Europe after Rome: A New Cultural History 500-1000 should be read completely by all early medievalists, who will then endeavour to assign relevant portions on student reading lists (an example is given near the end of this review) while urging the best and most interested students to read the whole thing.
Euan Cameron, former Professor of Early Modern History at the University of Newcastle, now Henry Luce III Professor of Reformation Church History at Union Theological Seminary in New York, has written a fascinating and, in many ways, remarkable study.
‘It happened once in Paris that a certain sorceress impeded a man who had left her so that he could not have intercourse with another woman whom he had married. So she made an incantation over a closed lock and threw the lock into a well, and the key into another well, and the man was made impotent.
As popular television and film insists on reminding us, Jesuits were infamous in the early-modern period for plotting the deaths of monarchs. Shekhar Kapur’s portrayal of Edmund Campion in Elizabeth (1998), cloaked and dagger in hand, is a case in point.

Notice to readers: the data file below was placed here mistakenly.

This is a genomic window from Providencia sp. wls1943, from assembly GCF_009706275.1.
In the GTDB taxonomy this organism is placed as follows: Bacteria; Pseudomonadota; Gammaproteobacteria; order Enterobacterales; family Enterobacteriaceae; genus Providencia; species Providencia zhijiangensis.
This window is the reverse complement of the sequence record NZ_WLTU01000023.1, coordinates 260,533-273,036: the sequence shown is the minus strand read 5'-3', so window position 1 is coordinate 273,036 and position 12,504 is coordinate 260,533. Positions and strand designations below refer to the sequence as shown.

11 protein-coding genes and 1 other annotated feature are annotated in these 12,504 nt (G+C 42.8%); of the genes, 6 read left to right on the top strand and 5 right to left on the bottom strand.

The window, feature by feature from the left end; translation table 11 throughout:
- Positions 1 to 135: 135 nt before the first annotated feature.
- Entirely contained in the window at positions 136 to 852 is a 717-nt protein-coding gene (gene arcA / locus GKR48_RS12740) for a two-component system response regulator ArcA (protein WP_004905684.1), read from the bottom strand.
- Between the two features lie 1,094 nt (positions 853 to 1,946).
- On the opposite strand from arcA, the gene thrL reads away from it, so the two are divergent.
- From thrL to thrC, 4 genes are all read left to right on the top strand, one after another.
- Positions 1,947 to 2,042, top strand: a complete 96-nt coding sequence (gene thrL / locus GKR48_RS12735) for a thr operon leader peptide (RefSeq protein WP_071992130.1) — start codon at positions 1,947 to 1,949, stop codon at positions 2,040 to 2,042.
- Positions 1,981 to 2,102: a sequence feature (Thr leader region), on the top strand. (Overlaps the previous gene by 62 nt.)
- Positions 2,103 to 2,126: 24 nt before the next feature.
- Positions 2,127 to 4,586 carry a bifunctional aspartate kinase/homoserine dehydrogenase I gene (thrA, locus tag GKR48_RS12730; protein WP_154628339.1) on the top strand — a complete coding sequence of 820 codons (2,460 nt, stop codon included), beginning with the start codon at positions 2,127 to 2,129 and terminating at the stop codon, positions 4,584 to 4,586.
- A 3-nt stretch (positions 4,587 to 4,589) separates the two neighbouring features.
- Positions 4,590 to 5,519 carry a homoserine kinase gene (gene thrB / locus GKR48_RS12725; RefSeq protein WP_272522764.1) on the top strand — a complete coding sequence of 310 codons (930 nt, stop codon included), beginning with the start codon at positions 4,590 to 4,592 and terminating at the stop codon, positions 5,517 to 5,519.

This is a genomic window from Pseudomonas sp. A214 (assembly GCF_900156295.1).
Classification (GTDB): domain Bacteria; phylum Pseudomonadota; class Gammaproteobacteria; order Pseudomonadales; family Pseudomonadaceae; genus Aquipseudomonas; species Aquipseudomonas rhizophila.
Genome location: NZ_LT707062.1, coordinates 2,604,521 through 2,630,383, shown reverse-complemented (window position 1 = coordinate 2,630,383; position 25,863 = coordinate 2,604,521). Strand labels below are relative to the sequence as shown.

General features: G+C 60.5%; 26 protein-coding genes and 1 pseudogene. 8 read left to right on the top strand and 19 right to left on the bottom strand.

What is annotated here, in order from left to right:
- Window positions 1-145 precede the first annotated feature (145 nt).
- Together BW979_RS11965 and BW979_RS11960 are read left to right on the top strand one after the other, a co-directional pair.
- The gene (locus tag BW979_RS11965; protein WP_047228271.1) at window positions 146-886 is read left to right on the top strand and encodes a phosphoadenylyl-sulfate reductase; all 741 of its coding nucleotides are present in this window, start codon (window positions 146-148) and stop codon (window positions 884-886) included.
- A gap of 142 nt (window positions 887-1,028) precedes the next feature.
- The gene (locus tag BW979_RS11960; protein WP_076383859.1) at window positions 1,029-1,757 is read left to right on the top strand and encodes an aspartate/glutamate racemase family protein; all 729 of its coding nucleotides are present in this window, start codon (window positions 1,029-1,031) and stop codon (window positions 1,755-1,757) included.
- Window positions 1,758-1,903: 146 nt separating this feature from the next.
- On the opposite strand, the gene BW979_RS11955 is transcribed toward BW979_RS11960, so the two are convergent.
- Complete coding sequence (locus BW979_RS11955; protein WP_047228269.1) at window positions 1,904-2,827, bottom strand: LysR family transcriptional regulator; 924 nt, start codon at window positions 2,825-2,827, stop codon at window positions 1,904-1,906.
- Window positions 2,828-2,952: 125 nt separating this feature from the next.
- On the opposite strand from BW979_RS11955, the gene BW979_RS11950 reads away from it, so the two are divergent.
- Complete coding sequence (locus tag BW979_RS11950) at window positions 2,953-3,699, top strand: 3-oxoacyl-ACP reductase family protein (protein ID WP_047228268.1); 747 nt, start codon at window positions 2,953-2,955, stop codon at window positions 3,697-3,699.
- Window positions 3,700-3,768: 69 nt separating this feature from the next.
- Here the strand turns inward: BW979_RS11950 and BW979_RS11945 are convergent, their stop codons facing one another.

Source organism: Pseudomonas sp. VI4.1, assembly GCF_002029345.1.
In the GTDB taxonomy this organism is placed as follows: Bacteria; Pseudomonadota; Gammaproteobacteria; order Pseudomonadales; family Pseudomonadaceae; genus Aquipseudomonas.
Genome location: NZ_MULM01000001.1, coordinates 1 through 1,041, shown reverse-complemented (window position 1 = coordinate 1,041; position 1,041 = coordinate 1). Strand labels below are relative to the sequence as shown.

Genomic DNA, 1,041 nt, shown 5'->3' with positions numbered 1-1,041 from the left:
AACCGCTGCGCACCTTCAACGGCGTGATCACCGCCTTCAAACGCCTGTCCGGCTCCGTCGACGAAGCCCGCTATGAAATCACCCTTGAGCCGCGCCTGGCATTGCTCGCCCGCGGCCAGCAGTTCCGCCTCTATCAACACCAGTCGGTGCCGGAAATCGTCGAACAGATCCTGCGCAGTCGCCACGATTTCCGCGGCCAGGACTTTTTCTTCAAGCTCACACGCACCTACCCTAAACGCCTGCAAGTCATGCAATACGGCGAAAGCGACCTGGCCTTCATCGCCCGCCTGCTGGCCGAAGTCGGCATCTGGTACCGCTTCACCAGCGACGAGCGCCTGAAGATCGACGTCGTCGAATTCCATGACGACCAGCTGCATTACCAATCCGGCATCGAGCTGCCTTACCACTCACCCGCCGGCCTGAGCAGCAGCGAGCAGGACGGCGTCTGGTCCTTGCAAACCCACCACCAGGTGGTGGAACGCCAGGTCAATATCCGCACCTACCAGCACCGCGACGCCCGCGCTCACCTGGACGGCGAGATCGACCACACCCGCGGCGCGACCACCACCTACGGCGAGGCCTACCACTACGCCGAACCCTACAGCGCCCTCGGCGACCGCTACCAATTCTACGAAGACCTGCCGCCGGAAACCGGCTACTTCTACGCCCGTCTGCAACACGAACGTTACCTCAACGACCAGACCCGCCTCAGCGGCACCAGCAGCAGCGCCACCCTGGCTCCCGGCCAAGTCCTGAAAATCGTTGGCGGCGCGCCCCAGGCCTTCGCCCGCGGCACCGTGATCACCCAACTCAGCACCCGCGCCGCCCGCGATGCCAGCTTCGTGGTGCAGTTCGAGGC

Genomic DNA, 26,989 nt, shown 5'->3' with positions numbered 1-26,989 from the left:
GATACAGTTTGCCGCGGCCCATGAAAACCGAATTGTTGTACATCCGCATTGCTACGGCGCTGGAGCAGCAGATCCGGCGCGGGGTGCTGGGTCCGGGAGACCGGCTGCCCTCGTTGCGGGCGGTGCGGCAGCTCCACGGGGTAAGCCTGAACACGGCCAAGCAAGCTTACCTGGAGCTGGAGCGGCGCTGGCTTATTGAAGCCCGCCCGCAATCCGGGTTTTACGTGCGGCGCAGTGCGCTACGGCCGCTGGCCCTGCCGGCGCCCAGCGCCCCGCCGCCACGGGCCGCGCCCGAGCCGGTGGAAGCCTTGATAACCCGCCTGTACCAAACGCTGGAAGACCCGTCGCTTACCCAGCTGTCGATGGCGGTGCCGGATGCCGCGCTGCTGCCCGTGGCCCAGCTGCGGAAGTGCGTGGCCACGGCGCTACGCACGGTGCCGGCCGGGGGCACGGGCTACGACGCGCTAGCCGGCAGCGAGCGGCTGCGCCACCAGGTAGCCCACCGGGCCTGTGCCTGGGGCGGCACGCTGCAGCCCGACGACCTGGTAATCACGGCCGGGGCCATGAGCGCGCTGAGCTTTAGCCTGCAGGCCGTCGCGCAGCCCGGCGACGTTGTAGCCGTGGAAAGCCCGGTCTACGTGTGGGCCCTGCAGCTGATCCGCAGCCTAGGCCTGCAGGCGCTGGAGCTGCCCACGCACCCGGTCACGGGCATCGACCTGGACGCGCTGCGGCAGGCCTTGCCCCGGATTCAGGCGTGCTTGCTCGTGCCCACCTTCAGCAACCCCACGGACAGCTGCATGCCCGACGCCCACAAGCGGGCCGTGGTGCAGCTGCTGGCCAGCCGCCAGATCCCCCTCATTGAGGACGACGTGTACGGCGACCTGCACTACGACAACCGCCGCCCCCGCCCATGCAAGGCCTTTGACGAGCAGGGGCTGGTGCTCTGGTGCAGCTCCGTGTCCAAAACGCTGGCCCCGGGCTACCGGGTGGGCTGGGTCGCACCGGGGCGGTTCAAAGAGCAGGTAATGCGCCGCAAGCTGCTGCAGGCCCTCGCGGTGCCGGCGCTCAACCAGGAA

Charles Darwin died in April 1882 at which time William Bateson and Walter Weldon were still Cambridge undergraduates and, indeed, still friends. In later years their bitter feud over the mechanisms of inheritance, evolution, and, in particular, the status of 'Natural Selection', was to colour Darwinian studies throughout the 1890s and well beyond.
The first nine studies in this notable book relate directly to monastic patronage, in England, France, Denmark, and the Empire.
Fighting for the Cross introduces the subject of crusading by exploring the experiences and ideas of individual crusaders travelling to the Holy Land between 1095 and 1291.
If quincentenaries are anything to go by, then 1492 is now commemorated principally for Christopher Columbus’s transatlantic voyage of exploration rather than either the conclusion of Ferdinand’s and Isabella’s eleven year conquest of Islamic Granada – which completed the Reconquista – or the expulsion of Jews from Castile and Aragon.
During the medieval period the Benedictine abbeys of Westminster and Saint-Denis were major centres of religion, politics and power, while serving as the site of royal shrines and burials.